as the Information War), is attribution still a sacred right or is
it also over-valued. I would like to urge you to voice your
thoughts on this matter on this site’s “feedback” section. Would
you pass stricter sentence? What are the various legal ways to look
at this?

At the same time, I would like to reach some closure on the
question at hand by addressing the question. Mr. Lucas, I would
like to ask that if the article you wrote was a copy of mine that
you please come forward (even in private email, your privacy will
be respected) and let me know. I won’t sue. If there was an
exchange of money in the transaction, I would ask that it be
donated to a good cause, for example the Electronic Frontier
Foundation. (It seems appropriate here.) I would be willing to
match your donation, effectively doubling it. Let’s get this
unfortunate question behind us now and work again towards a goal
which I believe that we both can agree on: spreading the word of

And finally, I would like to thank BarraPunto for bringing this
all to my attention and inspiring me to think on the nature of
writing today. The importance of these issues cannot be
understated. An artist’s work should never be taken without
permission. When it is, it is often up to groups like your own to
bring attention to these issues and help to right the wrongs that
have been done. I would also like to apologize to BarraPunto for
not responding more promptly and for responding somewhat
“sideways”, not issuing a response directly to the question but
rather being a little bit more public about it. I believe that the
most good can be done by opening this up to the public.


Joe Pranevich

Linux Writing Person

(Please feel free to reproduce or translate this work as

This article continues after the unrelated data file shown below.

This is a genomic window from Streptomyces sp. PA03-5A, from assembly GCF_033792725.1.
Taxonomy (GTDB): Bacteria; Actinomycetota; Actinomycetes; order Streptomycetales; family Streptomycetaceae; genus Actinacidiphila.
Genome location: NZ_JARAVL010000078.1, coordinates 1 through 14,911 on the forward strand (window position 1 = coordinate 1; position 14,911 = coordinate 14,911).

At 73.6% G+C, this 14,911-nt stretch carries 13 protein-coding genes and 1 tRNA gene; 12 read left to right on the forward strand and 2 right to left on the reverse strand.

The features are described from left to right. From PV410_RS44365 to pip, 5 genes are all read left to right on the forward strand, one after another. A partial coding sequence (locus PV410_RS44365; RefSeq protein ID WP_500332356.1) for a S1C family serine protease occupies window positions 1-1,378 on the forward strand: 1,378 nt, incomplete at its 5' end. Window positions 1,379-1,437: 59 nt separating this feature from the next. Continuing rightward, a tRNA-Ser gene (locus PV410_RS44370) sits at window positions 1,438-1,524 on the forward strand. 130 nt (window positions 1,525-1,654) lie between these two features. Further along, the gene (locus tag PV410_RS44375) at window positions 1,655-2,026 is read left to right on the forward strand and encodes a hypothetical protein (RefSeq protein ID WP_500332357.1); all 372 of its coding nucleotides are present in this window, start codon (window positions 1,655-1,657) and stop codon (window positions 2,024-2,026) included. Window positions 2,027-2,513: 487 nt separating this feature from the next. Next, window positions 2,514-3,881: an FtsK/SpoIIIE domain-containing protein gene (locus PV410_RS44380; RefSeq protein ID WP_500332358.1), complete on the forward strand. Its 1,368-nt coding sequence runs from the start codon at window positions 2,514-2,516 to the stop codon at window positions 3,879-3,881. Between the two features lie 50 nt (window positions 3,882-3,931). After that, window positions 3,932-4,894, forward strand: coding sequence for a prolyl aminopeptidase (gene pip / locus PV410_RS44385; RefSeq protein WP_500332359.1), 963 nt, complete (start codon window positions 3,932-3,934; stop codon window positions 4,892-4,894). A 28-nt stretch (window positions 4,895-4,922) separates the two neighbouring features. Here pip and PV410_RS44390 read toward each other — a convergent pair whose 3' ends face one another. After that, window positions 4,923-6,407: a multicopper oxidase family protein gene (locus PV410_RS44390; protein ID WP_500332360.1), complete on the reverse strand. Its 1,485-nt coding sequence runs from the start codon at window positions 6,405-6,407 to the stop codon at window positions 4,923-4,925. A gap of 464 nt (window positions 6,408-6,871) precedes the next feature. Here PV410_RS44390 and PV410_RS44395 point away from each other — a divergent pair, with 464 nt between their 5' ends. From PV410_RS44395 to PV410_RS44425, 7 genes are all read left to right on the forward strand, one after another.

[ Table of Links ]

BarraPunto – http://www.barrapunto.com

BarraPunto’s “Miradero” Section – http://www.barrapunto.com/miradero/index.shtml

BarraPunto Article “Asombrosos parecidos” (“Astonishing
Resemblances”) – http://www.barrapunto.com/miradero/100/05/10/2034205.shtml

“Wonderful World of Linux 2.4” –

(I recommend the translation engine at
espanol.lycos.com/traduccion as these pages are too large for
Babelfish. Yes, this is probably a plug.)

[ Text of BarraPunto’s Email to Me Starting All
This Mess ]

Dear Mr Joseph Pranevich,

Concerning your article “Wonderful World of Linux 2.4”,
BarraPunto (a Spanish Slashdot-like), has found another article in
a Spanish magazine which seems to be a literal translation of

On issue 10 (Year 2), Spanish magazine Linux Actual published an
article signed by Ne’stor Lucas in which neither you nor your
“Wonderful World of Linux 2.4” were mentioned, even though we have
found so many similarities with it we’d say it is a word by word
translation of your work.

Unfortunately, this kind of practices are being repeated quite
often recently. We think they are bad for Free Software, technical
writers, technical magazines and, specially, technical readers, so
we want to disclose them to our readers.

To do so, we have published a thorough comparison between
“Wonderful World of Linux 2.4” and “Las novedades de Linux 2.4” in
the following URL: http://www.barrapunto.com/miradero/100/05/10/2034205.shtml

Simultaneously, we have sent mails to Ne’stor Lucas, Linux
Actual and yourself, in order to give everyone the opportunity to
speak. If you want to, you can post your comments in the above URL
or, if you prefer, you can reply to this mail. However, please keep
in mind BarraPunto might decide to publish your mails in whole or
in part.

Yours sincerely,

    BarraPunto:                        Seccio'n Miradero:
    http://www.barrapunto.com         http://www.barrapunto.com/miradero